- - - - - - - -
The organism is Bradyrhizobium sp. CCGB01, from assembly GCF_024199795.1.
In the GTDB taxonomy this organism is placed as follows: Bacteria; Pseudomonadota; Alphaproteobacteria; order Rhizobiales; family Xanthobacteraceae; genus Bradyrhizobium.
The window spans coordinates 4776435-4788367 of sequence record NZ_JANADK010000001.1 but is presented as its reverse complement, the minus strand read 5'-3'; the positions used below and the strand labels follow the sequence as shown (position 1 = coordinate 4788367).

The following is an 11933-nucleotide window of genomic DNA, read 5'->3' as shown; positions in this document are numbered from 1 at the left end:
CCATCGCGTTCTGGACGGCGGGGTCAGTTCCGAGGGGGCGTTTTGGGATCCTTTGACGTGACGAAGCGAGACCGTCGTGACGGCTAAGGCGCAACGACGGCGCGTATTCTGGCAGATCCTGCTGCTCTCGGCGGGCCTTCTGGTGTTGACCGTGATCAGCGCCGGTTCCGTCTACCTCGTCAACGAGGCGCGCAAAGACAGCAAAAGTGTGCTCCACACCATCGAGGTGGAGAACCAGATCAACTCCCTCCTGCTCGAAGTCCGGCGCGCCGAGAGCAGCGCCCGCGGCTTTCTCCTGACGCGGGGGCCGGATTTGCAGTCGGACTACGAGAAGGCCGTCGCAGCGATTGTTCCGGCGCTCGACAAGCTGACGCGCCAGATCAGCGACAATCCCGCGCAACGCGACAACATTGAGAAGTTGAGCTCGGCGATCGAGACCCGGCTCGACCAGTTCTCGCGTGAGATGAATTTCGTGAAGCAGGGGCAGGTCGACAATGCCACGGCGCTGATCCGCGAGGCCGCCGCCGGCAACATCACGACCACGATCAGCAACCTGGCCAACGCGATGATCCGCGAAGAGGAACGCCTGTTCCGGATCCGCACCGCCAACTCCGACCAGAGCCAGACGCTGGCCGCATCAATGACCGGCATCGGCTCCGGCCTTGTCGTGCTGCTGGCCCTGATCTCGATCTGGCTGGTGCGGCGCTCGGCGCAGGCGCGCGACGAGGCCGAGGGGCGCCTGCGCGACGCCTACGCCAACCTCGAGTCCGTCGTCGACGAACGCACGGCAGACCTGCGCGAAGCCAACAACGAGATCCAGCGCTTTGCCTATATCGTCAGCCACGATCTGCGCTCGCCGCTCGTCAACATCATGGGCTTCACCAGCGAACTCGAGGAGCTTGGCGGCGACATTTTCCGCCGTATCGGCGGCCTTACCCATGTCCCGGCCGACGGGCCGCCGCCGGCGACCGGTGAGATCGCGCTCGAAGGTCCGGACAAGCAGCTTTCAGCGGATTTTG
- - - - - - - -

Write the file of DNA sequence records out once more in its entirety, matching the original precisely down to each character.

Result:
The organism is Bradyrhizobium sp. CCGB01, from assembly GCF_024199795.1.
In the GTDB taxonomy this organism is placed as follows: Bacteria; Pseudomonadota; Alphaproteobacteria; order Rhizobiales; family Xanthobacteraceae; genus Bradyrhizobium.
The window spans coordinates 4776435-4788367 of sequence record NZ_JANADK010000001.1 but is presented as its reverse complement, the minus strand read 5'-3'; the positions used below and the strand labels follow the sequence as shown (position 1 = coordinate 4788367).

The following is an 11933-nucleotide window of genomic DNA, read 5'->3' as shown; positions in this document are numbered from 1 at the left end:
CCATCGCGTTCTGGACGGCGGGGTCAGTTCCGAGGGGGCGTTTTGGGATCCTTTGACGTGACGAAGCGAGACCGTCGTGACGGCTAAGGCGCAACGACGGCGCGTATTCTGGCAGATCCTGCTGCTCTCGGCGGGCCTTCTGGTGTTGACCGTGATCAGCGCCGGTTCCGTCTACCTCGTCAACGAGGCGCGCAAAGACAGCAAAAGTGTGCTCCACACCATCGAGGTGGAGAACCAGATCAACTCCCTCCTGCTCGAAGTCCGGCGCGCCGAGAGCAGCGCCCGCGGCTTTCTCCTGACGCGGGGGCCGGATTTGCAGTCGGACTACGAGAAGGCCGTCGCAGCGATTGTTCCGGCGCTCGACAAGCTGACGCGCCAGATCAGCGACAATCCCGCGCAACGCGACAACATTGAGAAGTTGAGCTCGGCGATCGAGACCCGGCTCGACCAGTTCTCGCGTGAGATGAATTTCGTGAAGCAGGGGCAGGTCGACAATGCCACGGCGCTGATCCGCGAGGCCGCCGCCGGCAACATCACGACCACGATCAGCAACCTGGCCAACGCGATGATCCGCGAAGAGGAACGCCTGTTCCGGATCCGCACCGCCAACTCCGACCAGAGCCAGACGCTGGCCGCATCAATGACCGGCATCGGCTCCGGCCTTGTCGTGCTGCTGGCCCTGATCTCGATCTGGCTGGTGCGGCGCTCGGCGCAGGCGCGCGACGAGGCCGAGGGGCGCCTGCGCGACGCCTACGCCAACCTCGAGTCCGTCGTCGACGAACGCACGGCAGACCTGCGCGAAGCCAACAACGAGATCCAGCGCTTTGCCTATATCGTCAGCCACGATCTGCGCTCGCCGCTCGTCAACATCATGGGCTTCACCAGCGAACTCGAGGAGCTTGGCGGCGACATTTTCCGCCGTATCGGCGGCCTTACCCATGTCCCGGCCGACGGGCCGCCGCCGGCGACCGGTGAGATCGCGCTCGAAGGTCCGGACAAGCAGCTTTCAGCGGATTTTG